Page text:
My article in BrandsIT dated May 28, 2018.
Blockchain is a universal transaction book, allowing registration and tracking of every operation carried out within it, distributed throughout the Internet in thousands, non-editable copies, in the pre-peer model and secured with advanced cryptographic methods.
The easiest way to compare it is to an accounting book – publicly available, global and allowing each of its users to register and view transactions such as financial transactions, property deeds or eg contracts. But the information who made the transaction is confidential, available only to the owner of the transaction. The programmable, open nature of blockchain technology will completely rebuild the financial sector. And even more – some of its supervisory and accounting elements will be unnecessary. Trade processes, information exchange will become transparent and faster and much cheaper, with no costs incurred for maintaining the entire financial system in the world. Public trust institutions – banks, stock exchanges and financial transaction agents also see great potential in it, but also a threat to the status quo.
I explained how blockchain technology works in an article I posted last year. Now, I would like to discuss its potential to become a universal tool offering useful applications to just about every industry and sector.
One of the most important features of the blockchain is that all users who decide to use this “book” have access to its copy, and each copy automatically registers any changes made within it. Blockchain is a distributed system, which means that there is no central source of processed data.
The security of its use and application, which seems to be its most important feature, results from the application of mathematical algorithms and rules of cryptography. Blockchain can register transactions: sales, exchanges, authorizations, electronic signatures and actually any operation that is associated with the validation of any form of assets.
Specialists say that blockchain needs more than a dozen years of further dissemination and improvement to be globalized. Today, its development and functioning are perceived primarily in the context of the cryptocurrency market. The idea of creating a universal book of all operations was born in an environment that created the first – alternative to the official financial system – currency, Bitcoin (BTC). It can be said that the cryptocurrency world is a specific laboratory in which all the strengths and weaknesses of this technology are verified in continuous use.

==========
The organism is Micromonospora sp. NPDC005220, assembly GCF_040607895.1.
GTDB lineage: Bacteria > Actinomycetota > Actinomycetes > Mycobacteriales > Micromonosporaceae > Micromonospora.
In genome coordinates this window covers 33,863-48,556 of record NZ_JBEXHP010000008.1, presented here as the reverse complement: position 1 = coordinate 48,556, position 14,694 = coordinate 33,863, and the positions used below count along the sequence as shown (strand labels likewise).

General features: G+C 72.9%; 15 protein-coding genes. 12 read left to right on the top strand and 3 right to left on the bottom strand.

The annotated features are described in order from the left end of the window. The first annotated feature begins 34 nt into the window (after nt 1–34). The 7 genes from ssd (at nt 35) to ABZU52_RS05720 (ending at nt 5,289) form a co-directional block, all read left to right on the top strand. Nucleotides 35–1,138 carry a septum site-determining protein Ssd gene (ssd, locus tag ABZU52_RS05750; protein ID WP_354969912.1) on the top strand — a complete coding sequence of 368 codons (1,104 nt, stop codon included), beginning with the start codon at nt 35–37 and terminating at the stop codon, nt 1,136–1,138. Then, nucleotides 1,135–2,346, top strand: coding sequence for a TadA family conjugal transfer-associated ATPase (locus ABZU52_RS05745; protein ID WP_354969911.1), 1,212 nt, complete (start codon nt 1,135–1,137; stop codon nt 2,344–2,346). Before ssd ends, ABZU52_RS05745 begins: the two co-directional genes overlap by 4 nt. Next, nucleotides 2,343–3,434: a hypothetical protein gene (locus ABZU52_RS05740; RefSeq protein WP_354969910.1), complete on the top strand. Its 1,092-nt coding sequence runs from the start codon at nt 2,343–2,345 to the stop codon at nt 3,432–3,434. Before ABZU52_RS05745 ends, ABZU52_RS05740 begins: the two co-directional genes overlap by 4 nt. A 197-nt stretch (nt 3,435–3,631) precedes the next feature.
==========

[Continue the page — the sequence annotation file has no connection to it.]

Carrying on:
Blockchain is growing and will develop. It is too high a quality change in order to threaten the market annihilation. There are a lot of questions that are born on the occasion of its dissemination, and one of them concerns scalability. And this is potentially unlimited.
Until, what benefits the blockchain brings the financial industry the fastest. But we are only at the beginning and the situation can be compared to the moment in which the Internet was in the mid-90s. At that time, nobody ever imagined that the Internet 2.0 revolution would change the essence of the network. Blockchain is still in its first phase of development, but it should soon experience a period of dynamic growth, which in time means a real globalization of the mechanism.
At this point, I would like to point to these spheres of reality, where the blockchain should perform the fastest and the best because of its structural features.
Link to the full article (in Polish)
– Why do we care about blockchain technology?
– Blockchain – the ultimate financial crash
– Blockchain – the Holy Grail of the financial system?
– What is blockchain? All you need to know
– What are the bitcoins? All you need to know
– Blockchain has a potential to upend the key pillars of our society
I know someone who’s country manager of an auto company. He’s great at selling automobiles – but like everyone c-level, they assume success in one field automatically makes them visionaries in all. Recently he told our group about how Blockchain will revolutionize the auto industry. Someone asked him about the applications. He replied that Blockchain will create a “non-repudiable sequence of transactions”.
When others asked him who will manage the Blockchain and who the target users are, he said, “we will figure that out as we go along.”